Late last night Elsa briefly became a hurricane again. Luckily it jogged west a little bit. So Tampa, Florida was spared the worst of the winds. This morning it had weakened back into a tropical storm, but it was still holding its own.
Elsa is moving north (offshore of Florida). It had winds of 65 mph sustained as of this writing. Tropical Storm Elsa made landfall along the Florida Gulf Coast around 10:30 a.m. The hurricane warning along the west coast of Florida has been changed to a Tropical Storm Warning.
The storm is expected to be in the Raleigh/Durham vicinity by Thursday afternoon. It will either be a top-end tropical depression or a weak tropical storm at the time. Then it will pick up some speed (in terms of its motion) and head into our area late in the day.
The worst of the weather will probably be late tomorrow into tomorrow night. Then the system will push out to sea Friday morning. After that it could make landfall again over one of the northeast states. Possibly near Boston.
The models are in pretty good agreement on the track of the system. They all pretty much run it up through our region with a bit of a trend for the center to pass just to our west.
The GFS model does have it up into our area, but it looks fairly weak as it arrives. At least in terms of the winds.
One thing the GFS model doesn’t show is the heavy rain bands that I believe will be occasionally moving through the area. Our Future Trak model does a pretty good job with this. So it has the first of the rain bands arriving around midday.
Then it has a few other rounds of showers and storms going into Thursday evening with the heaviest rain from about 8 p.m. until 11 p.m.
Like the other models it pushes the system out by early Friday morning. Since it looks like the center of the storm will pass just to our west I would say that the more concentrated area of rain will be to our west. However, I do think that there will be some very heavy rain in these rain bands that will run through the region. This may create some localized flooding. So here are 4 different model estimates of rainfall.
I am siding with the RPM version. I think it’s suggesting that we’ll have 0.5″ to 1.5″ of rain with some locations getting 2-3″. Those would be those pockets of heavy downpours located in the rain bands. So there will be some localized flooding, but I don’t think it will be on a large scale. If the system does track a bit more east, then that could change.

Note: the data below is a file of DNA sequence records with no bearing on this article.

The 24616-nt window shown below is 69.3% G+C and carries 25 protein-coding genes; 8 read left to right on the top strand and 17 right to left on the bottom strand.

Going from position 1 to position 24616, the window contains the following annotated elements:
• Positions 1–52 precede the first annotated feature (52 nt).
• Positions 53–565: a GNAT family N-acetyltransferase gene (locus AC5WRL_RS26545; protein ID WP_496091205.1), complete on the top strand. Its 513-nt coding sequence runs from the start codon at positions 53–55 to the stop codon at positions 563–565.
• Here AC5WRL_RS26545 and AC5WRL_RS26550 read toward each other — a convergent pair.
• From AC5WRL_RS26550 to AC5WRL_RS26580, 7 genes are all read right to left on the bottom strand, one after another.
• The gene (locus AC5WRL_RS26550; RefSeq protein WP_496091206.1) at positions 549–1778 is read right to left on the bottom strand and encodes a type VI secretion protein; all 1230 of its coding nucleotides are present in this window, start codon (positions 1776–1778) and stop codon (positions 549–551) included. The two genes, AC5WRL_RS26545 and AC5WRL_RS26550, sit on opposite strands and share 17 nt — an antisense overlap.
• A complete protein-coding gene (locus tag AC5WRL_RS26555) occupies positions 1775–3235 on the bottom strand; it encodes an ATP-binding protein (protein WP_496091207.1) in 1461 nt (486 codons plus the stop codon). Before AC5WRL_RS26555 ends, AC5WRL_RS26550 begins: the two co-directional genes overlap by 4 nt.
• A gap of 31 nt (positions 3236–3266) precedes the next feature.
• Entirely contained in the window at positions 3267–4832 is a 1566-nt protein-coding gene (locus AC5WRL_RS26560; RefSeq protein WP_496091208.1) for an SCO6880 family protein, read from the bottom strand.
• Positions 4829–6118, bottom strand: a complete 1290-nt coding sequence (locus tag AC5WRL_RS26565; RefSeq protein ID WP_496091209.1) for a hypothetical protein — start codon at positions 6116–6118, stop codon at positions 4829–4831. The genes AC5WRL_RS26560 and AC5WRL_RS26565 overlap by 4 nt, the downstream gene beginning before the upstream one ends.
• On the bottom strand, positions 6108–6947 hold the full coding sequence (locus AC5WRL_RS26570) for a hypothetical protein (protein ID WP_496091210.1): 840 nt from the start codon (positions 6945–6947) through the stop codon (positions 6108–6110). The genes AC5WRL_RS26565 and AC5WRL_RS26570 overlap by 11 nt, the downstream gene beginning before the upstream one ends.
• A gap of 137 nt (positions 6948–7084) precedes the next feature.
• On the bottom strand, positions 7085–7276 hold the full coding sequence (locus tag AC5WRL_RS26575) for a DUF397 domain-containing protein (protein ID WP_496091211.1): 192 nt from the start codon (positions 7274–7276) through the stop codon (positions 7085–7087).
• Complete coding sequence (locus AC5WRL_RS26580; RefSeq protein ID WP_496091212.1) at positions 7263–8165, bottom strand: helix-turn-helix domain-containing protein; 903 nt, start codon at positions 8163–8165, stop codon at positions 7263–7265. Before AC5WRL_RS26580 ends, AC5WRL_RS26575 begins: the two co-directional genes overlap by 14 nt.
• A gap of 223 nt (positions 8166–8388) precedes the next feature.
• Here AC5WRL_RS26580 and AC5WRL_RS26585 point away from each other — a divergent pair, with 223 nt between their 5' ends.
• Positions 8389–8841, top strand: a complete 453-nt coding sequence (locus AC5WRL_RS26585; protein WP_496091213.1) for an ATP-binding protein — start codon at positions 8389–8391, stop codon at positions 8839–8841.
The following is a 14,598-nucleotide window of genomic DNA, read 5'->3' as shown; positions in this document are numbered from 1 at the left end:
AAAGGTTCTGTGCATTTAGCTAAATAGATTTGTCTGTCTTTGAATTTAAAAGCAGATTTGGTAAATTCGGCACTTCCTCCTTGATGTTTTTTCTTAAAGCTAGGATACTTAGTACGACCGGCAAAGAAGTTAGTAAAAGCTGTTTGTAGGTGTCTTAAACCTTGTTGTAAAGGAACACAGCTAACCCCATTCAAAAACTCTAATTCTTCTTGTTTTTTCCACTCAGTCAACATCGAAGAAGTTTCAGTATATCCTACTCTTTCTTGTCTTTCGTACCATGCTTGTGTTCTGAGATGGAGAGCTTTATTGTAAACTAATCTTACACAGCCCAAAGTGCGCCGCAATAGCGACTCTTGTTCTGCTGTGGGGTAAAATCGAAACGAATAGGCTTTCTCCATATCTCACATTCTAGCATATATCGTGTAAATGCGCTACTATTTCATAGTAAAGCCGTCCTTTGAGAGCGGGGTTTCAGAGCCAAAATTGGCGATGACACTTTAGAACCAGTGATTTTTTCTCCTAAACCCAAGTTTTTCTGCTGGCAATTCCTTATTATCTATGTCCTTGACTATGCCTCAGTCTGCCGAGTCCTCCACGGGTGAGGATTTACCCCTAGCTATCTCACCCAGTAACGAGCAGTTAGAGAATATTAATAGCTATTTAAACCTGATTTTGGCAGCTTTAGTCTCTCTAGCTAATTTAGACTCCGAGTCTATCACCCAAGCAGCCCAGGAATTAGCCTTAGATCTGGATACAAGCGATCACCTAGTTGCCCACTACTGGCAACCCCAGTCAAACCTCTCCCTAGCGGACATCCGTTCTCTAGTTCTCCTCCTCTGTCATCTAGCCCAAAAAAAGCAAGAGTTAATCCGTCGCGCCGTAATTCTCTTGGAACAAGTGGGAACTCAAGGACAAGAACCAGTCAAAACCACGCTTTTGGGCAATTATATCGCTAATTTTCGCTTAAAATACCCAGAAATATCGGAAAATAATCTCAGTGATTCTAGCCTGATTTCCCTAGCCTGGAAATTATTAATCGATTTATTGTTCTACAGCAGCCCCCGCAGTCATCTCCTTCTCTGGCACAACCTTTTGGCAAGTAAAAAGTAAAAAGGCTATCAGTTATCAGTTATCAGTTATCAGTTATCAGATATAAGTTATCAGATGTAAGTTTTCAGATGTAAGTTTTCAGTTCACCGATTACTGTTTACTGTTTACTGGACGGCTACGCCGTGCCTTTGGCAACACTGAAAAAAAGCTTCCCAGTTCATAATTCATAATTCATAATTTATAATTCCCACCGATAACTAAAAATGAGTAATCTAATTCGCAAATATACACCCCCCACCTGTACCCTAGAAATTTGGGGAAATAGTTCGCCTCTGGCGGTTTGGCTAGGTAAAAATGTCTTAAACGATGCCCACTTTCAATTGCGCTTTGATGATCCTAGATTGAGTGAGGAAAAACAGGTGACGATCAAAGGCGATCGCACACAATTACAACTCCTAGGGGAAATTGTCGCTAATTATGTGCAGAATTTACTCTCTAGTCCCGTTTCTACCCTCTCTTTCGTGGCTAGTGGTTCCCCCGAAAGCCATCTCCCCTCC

Winds will be fairly calm until about Thursday evening. Then we’ll have some gusts to 25-35mph. There may be some higher gusts near the shore.
The winds will be strong Thursday evening into Thursday night. Winds could briefly gust to 40mph. That is tropical storm force. So there is a tropical storm watch in effect for northeast North Carolina and parts of southeast Virginia.
Our Future Trak model did lessen the winds since the overnight forecast. Maybe we’ll get lucky and the winds will weaken even more. Especially if the system tracks even more to the west. The winds shouldn’t cause any big tidal flooding. There may be some nuisance tidal flooding. With the south/southeasterly direction for a while we may have a little of the wind-tide effect up into the northern Albemarle Sound and southern Virginia Beach, but I don’t think it will be too bad.
One problem that we will probably have to deal with will be isolated tornadoes. It happens quite a bit that tropical storms and depressions already have a large area of spin. That spin can get focused down to a smaller scale in some of the rain bands, and that could prompt a few tornadoes to form.
Stay tuned for updates on this system.
In the meantime we have high pressure in the area today.
We’ll have quiet weather with mostly to partly sunny skies. High temps will be in the mid 90s. However, the heat index will be near 100. There may be some isolated showers and storms late today, but they will be very limited.
Meteorologist: Jeremy Wheeler